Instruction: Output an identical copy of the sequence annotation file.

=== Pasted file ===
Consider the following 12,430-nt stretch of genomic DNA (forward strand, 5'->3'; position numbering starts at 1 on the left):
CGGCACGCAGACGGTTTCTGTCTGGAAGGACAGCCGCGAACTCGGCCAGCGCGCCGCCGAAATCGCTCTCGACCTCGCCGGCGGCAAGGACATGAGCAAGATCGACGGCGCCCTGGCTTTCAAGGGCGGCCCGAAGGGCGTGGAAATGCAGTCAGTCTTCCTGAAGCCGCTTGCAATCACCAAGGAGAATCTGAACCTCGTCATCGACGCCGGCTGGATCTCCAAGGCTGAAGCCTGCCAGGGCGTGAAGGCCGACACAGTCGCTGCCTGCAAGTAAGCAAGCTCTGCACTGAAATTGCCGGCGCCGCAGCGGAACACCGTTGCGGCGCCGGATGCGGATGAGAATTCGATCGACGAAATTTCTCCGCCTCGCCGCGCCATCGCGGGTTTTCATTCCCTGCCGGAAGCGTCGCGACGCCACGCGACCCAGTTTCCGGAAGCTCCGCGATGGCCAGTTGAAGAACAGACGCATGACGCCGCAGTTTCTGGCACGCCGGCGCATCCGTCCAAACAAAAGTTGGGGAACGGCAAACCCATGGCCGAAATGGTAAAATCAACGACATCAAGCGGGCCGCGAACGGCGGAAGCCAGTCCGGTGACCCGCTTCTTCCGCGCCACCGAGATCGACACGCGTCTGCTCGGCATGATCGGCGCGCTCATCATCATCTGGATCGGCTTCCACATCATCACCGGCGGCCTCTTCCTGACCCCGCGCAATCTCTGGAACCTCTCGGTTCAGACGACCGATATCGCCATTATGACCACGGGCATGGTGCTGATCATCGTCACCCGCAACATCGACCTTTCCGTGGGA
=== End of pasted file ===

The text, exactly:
Consider the following 12,430-nt stretch of genomic DNA (forward strand, 5'->3'; position numbering starts at 1 on the left):
CGGCACGCAGACGGTTTCTGTCTGGAAGGACAGCCGCGAACTCGGCCAGCGCGCCGCCGAAATCGCTCTCGACCTCGCCGGCGGCAAGGACATGAGCAAGATCGACGGCGCCCTGGCTTTCAAGGGCGGCCCGAAGGGCGTGGAAATGCAGTCAGTCTTCCTGAAGCCGCTTGCAATCACCAAGGAGAATCTGAACCTCGTCATCGACGCCGGCTGGATCTCCAAGGCTGAAGCCTGCCAGGGCGTGAAGGCCGACACAGTCGCTGCCTGCAAGTAAGCAAGCTCTGCACTGAAATTGCCGGCGCCGCAGCGGAACACCGTTGCGGCGCCGGATGCGGATGAGAATTCGATCGACGAAATTTCTCCGCCTCGCCGCGCCATCGCGGGTTTTCATTCCCTGCCGGAAGCGTCGCGACGCCACGCGACCCAGTTTCCGGAAGCTCCGCGATGGCCAGTTGAAGAACAGACGCATGACGCCGCAGTTTCTGGCACGCCGGCGCATCCGTCCAAACAAAAGTTGGGGAACGGCAAACCCATGGCCGAAATGGTAAAATCAACGACATCAAGCGGGCCGCGAACGGCGGAAGCCAGTCCGGTGACCCGCTTCTTCCGCGCCACCGAGATCGACACGCGTCTGCTCGGCATGATCGGCGCGCTCATCATCATCTGGATCGGCTTCCACATCATCACCGGCGGCCTCTTCCTGACCCCGCGCAATCTCTGGAACCTCTCGGTTCAGACGACCGATATCGCCATTATGACCACGGGCATGGTGCTGATCATCGTCACCCGCAACATCGACCTTTCCGTGGGA